German embassy occupied by anti-coal protesters as UN releases call for drastic climate action
Protesters have scaled the German embassy in London to urge Germany to stop mining coal, as a major UN report calls for unprecedented action to tackle climate change.
Many western European nations, including the UK, have committed to rapidly phasing out the high-polluting fossil fuel in their power stations over the next few years.
But Germany, which is home to Europeâs biggest open-cast coal mine, has made no such pledge, and current mining commitments extend to 2040.
Five Greenpeace climbers scaled the embassy building early on Monday morning, shortly before scientists at a press conference in South Korea made their call for the world to slash its CO2 emissions.
They unfurled a banner covering one side of the building reading: âEXIT COALâ.
âToday we received an unequivocal warning from the worldâs greatest experts on the biggest threat we face. We need to kick our fossil fuel addiction, and fast,â said Franziska Grobke, one of the climbers.
âIn that context, itâs genuinely difficult to believe that Europeâs technological superpower Germany is still relying on dirty, Victorian, coal-fired steam engines to power itself.â
In light of the new report produced by the Intergovernmental Panel on Climate Change (IPCC), Ms Grobke said it was clear all governments needed to speed up their emissions reductions.
The scientists concluded that to avoid the worst effects of climate change, warming must be limited to 1.5C. Wit h the commitments currently in place by world governments, this target will be broken within decades.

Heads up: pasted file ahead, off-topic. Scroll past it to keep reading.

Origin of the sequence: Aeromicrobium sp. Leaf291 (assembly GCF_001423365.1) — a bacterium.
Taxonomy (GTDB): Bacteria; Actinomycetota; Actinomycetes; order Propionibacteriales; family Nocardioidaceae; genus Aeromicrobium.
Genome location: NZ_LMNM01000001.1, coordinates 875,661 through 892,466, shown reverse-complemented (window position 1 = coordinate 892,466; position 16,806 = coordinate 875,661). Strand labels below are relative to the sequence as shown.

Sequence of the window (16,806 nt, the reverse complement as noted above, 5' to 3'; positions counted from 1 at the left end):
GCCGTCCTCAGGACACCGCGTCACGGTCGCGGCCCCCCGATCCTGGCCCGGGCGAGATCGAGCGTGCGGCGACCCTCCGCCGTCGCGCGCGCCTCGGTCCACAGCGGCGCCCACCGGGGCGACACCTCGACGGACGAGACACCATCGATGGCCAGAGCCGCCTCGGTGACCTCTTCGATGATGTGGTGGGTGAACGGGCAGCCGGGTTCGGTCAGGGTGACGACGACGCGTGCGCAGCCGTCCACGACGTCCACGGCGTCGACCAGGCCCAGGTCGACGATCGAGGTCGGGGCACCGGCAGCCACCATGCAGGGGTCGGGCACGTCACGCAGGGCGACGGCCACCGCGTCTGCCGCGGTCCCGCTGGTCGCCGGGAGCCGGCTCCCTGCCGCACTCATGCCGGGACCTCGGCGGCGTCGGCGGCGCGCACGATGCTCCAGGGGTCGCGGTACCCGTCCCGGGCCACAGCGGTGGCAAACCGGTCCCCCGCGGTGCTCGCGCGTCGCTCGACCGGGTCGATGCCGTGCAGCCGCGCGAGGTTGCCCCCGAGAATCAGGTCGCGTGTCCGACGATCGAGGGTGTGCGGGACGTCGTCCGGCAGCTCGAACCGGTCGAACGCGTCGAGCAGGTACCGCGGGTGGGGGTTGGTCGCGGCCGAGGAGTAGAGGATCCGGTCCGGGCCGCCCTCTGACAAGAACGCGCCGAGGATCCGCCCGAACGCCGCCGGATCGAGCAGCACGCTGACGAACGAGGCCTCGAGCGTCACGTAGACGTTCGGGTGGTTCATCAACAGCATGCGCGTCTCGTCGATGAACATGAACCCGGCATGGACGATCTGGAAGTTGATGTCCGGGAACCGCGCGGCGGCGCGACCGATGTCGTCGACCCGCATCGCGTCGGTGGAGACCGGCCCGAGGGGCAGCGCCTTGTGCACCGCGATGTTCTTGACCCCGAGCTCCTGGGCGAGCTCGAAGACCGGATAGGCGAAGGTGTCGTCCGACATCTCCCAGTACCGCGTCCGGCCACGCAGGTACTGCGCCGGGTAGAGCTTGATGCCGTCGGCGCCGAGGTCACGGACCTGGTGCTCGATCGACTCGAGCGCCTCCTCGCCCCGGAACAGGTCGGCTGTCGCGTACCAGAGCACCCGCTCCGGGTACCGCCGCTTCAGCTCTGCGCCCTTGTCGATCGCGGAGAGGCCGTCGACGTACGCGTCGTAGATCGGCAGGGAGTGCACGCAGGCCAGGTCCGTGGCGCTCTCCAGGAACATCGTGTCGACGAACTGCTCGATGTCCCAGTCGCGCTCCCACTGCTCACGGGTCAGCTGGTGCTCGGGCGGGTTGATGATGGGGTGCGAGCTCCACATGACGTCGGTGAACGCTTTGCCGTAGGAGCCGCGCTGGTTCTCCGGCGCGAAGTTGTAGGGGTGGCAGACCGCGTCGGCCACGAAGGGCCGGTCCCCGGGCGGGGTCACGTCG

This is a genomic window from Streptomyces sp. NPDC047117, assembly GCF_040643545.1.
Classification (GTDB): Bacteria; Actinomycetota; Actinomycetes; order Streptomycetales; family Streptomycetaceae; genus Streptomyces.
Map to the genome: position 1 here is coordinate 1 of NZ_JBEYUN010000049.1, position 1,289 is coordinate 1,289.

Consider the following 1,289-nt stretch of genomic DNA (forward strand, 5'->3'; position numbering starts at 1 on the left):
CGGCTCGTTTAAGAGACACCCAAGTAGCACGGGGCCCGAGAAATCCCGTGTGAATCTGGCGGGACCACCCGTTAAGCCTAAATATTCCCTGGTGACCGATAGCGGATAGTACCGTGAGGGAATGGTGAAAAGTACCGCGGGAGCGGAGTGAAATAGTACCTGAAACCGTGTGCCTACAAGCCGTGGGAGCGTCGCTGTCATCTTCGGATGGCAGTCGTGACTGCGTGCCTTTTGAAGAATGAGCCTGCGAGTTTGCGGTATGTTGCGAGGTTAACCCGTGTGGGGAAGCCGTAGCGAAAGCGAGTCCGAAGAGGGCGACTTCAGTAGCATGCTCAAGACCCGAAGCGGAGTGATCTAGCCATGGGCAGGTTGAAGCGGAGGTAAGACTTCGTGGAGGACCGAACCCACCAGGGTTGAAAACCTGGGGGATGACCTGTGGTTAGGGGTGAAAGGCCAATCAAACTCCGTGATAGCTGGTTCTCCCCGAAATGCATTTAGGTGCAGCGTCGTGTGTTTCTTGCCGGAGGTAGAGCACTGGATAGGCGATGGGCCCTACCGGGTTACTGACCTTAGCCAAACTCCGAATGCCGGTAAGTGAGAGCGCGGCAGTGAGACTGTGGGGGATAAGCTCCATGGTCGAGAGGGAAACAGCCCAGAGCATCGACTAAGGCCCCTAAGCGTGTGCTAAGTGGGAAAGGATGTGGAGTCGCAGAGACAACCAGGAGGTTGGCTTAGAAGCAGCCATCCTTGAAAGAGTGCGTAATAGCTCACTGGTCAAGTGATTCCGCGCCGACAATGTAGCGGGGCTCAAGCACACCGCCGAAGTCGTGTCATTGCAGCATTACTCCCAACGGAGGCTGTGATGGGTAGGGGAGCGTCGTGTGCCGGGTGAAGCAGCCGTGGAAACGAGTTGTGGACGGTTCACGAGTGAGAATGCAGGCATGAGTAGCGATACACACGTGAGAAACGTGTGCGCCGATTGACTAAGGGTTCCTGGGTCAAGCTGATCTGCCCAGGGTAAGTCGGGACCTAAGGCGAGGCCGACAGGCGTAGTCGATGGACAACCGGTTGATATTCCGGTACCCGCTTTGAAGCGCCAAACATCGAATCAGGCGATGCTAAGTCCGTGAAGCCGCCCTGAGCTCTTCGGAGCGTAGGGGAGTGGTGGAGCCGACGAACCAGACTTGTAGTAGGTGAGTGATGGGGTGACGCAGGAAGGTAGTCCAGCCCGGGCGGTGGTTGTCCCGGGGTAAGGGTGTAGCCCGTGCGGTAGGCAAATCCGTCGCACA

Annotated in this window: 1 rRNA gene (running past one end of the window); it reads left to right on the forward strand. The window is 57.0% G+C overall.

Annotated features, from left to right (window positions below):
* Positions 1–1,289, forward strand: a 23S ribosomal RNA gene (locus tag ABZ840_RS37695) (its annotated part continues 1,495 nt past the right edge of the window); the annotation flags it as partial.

âWe are here to urge Angela Merkel to stop letting coal lobbyists make Germanyâs climate policy,â said Ms Grobke.
âShe needs to listen to the worldâs climate scientists and catch up with other wealthy European nations.â
Greenpeace is calling on Germany to adopt a 2030 coal exit plan. The UK is currently aiming to eradicate use of coal by 2025 and France by 2022.
Thousands of anti-coal demonstrators marched on Germanyâs Hambach forest on Sat urday after a court victory saved part of the ancient woodland from being felled to make way for mining.
The massive event was seen as a celebration of this small success, but the organisers emphasised there remains a long way to go.
âThis rally is about demanding that the German government break the deadlock of a climate policy that has failed to reduce carbon emissions for nearly a decade now, but it also is about showing governments everywhere that a growing climate movement is demanding an end to dirty and outdated fossil fuels,â said Martin Kaiser, executive director of Greenpeace Germany.
The Hambach forest mine has already resulted in 90 per cent of trees in the region being cleared.
Following the IPCC scientistsâ conclusions, it is now up to the worldâs governments to devise stricter emissions targets that will involve cutting CO2 emissions by nearly half within 12 years.
The Independent has contacted the German embassy for comment.Source: Google News Germany | Netizen 24 Germany